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Question: What are gas discharges in relation to ceramic breaks?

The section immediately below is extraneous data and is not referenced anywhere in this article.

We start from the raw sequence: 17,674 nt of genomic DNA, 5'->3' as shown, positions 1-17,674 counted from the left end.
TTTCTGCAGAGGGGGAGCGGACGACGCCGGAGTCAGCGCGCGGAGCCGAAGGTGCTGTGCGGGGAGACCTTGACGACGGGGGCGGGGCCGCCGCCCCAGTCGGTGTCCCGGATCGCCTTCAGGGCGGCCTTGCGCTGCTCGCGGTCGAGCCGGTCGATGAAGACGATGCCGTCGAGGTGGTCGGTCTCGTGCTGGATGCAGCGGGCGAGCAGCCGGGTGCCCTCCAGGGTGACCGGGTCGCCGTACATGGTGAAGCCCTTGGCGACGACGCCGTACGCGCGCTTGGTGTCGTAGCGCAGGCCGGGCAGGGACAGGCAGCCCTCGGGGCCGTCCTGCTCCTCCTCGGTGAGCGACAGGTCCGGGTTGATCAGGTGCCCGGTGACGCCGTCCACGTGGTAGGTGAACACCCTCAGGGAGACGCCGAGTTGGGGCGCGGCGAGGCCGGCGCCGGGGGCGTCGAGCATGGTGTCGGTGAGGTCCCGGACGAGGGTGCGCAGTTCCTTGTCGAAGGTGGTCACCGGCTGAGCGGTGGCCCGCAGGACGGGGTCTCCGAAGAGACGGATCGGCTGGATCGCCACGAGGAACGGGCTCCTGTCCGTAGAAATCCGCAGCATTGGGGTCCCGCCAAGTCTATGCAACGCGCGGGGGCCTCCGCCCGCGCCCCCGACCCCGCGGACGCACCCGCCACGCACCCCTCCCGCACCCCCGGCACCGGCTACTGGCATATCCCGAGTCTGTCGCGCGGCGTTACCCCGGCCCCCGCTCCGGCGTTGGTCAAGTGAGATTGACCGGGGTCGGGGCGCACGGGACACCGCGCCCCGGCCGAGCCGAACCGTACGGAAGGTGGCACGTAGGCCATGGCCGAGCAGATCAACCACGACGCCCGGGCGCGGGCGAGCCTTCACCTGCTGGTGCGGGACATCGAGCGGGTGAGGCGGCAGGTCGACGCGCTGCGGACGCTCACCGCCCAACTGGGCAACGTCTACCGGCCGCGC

A ceramic breaks maximum voltage rating is determined with an external pressure of 1 atmosphere (air) and an internal pressure of high vacuum. For reasons beyond these Notes scope, different gases have different breakdown voltages (BVs). For example, a paper from Rensselaer Polytechnic shows heliums BV under some conditions is roughly half that of air. In general, the simpler the gas physical structure, the lower its BV. Atomic inert gases, particularly He, have a low BV at most backfill pressures. Complex gas molecules, such as SF6, have high BVs since the many possible bond bending and stretching modes help dissipate energy when the molcule is hit by an electron. That tends to quench ionization and electron multiplication (which causes discharges). SF6 is used as a backfill gas in power transmission lines switches and breakers. To assess the effects of pressure on a gas BV, look for references to Paschens Law. On Wikipedias reference to the law, there is a link that shows the BV for air declines from 50,000V at 760 Torr to 350V at 0.2 Torr. Clearly, this can seriously affect experiments requiring low gas pressures and high voltages.
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